Lifestyle Risk Factors for Serrated Colorectal Polyps: a Systematic Review and Meta-Analysis

Lesley Bailie, Maurice B. Loughrey, Helen G. Coleman

Research output: Contribution to journalArticle

50 Citations (Scopus)
340 Downloads (Pure)

Abstract

Background & Aims: Certain subsets of colorectal serrated polyps (SP) have malignant potential. Weperformed a systematic review and meta-analysis to investigate the association between modifiablelifestyle factors and risk for SPs. 
Methods: We conducted a systematic search of Medline, Embase, and Web of Science, forobservational or interventional studies that contained the terms risk or risk factor, and serrated orhyperplastic, and polyps or adenomas, and colorectal (or synonymous terms), published by March2016. Titles and abstracts of identified articles were independently reviewed by at least 2 reviewers.Adjusted relative risks (RR) and 95% CIs were combined using random effects meta-analyses toassess the risk of SP, when possible. 
Results: We identified 43 studies of SP risk associated with 7 different lifestyle factors: smoking,alcohol, body fatness, diet, physical activity, medication and/or hormone replacement therapy.When we compared the highest and lowest categories of exposure, factors we found to significantlyincrease risk for SP included tobacco smoking (RR, 2.47; 95% CI, 2.12–2.87), alcohol intake (RR, 1.33;95% CI, 1.17–1.52), body mass index (RR, 1.40; 95% CI, 1.22–1.61), and high intake of fat or meat.Direct associations for smoking and alcohol, but not body fat, tended to be stronger for sessileserrated adenomas/polyps than hyperplastic polyps. In contrast, factors we found to significantlydecrease risks for SP included use of non-steroidal anti-inflammatory drugs (RR, 0.77; 95% CI, 0.65–0.92) or aspirin (RR, 0.81; 95% CI, 0.67–0.99), as well as high intake of folate, calcium, or fiber. Nosignificant associations were detected between SP risk and physical activity or hormone replacementtherapy.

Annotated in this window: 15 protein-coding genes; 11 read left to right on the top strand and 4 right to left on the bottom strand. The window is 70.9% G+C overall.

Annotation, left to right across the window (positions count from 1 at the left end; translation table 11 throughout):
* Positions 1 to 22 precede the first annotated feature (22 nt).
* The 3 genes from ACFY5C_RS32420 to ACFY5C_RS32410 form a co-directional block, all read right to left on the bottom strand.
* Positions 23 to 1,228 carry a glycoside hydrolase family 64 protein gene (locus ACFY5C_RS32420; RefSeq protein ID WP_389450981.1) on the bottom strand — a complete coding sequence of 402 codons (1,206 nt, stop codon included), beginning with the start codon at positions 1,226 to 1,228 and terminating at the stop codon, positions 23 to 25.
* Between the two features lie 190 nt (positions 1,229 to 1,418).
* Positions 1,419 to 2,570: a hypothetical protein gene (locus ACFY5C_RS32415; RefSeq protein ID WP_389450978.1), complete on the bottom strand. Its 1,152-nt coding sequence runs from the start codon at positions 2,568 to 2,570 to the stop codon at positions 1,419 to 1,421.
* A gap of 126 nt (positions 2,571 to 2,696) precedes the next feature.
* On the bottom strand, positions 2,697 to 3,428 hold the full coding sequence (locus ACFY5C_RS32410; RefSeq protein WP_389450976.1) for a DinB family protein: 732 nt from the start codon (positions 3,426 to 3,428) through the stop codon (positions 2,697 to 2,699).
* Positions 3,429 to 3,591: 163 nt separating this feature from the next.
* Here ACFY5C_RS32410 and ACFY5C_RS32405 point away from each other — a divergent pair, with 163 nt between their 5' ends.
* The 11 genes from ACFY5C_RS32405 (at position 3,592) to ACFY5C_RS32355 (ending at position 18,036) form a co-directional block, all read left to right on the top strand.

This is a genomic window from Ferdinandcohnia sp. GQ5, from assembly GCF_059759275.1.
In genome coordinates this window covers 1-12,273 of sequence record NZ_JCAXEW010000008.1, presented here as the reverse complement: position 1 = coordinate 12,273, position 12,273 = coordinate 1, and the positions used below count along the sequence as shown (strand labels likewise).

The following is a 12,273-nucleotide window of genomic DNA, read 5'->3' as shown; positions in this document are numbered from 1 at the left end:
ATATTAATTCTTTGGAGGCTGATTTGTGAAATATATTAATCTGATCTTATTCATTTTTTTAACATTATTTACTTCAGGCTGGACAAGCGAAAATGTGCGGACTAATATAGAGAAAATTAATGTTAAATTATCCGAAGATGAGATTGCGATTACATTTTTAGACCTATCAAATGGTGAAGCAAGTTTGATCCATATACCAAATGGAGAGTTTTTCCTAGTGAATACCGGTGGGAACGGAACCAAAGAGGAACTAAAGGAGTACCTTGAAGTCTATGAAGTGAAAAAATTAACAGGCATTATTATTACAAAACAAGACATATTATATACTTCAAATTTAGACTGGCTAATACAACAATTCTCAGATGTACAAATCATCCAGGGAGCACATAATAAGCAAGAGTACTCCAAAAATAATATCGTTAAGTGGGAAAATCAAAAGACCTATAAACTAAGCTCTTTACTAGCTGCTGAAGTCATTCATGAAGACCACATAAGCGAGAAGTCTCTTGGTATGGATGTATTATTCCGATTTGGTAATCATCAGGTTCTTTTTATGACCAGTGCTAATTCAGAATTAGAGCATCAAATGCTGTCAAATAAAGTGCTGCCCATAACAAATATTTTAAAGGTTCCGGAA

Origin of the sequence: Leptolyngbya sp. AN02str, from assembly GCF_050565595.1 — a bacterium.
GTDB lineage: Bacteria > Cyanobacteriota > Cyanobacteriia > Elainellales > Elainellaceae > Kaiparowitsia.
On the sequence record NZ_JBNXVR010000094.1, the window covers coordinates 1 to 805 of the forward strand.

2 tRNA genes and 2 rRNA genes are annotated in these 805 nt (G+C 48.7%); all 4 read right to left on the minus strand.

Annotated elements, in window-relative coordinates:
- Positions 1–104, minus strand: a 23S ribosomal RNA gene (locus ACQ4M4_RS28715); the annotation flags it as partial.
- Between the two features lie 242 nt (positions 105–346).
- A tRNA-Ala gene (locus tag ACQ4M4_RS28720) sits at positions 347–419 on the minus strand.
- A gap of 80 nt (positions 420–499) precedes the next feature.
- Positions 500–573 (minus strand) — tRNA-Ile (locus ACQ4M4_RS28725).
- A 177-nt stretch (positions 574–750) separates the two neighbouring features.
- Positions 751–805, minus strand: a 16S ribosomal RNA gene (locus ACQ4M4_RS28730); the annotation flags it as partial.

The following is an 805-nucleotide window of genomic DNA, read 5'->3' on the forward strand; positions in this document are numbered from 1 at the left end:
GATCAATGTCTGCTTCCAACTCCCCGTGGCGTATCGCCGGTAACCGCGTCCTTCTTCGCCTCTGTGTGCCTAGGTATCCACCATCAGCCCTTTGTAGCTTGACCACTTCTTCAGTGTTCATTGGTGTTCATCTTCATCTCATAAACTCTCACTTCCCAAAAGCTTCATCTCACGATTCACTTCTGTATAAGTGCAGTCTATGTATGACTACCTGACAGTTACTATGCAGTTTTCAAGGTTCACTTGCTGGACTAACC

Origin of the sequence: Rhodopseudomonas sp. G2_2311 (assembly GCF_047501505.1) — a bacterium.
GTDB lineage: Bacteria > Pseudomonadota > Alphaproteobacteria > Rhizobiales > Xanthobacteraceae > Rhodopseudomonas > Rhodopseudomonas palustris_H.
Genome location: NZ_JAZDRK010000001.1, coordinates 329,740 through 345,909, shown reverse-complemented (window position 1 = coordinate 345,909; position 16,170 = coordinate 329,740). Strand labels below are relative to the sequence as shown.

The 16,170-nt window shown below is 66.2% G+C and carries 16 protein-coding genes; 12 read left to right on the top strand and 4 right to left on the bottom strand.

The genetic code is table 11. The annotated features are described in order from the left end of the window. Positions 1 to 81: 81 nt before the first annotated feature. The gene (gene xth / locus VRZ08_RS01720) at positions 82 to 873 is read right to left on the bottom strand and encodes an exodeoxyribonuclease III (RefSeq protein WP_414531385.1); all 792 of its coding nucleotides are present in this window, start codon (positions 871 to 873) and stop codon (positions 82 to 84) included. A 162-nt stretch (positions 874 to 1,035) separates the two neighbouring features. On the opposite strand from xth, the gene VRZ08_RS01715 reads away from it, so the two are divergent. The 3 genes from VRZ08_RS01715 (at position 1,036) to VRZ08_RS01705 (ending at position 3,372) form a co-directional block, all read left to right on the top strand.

Conclusions: Several lifestyle factors, most notably smoking and alcohol, are associated with SP risk.These findings enhance our understanding of mechanisms of SP development and indicate that riskof serrated pathway colorectal neoplasms could be reduced with lifestyle changes.
Original languageEnglish
Pages (from-to)92-104
Number of pages13
JournalGastroenterology
Volume152
Issue number1
Early online date14 Sep 2016
DOIs
Publication statusPublished - Jan 2017

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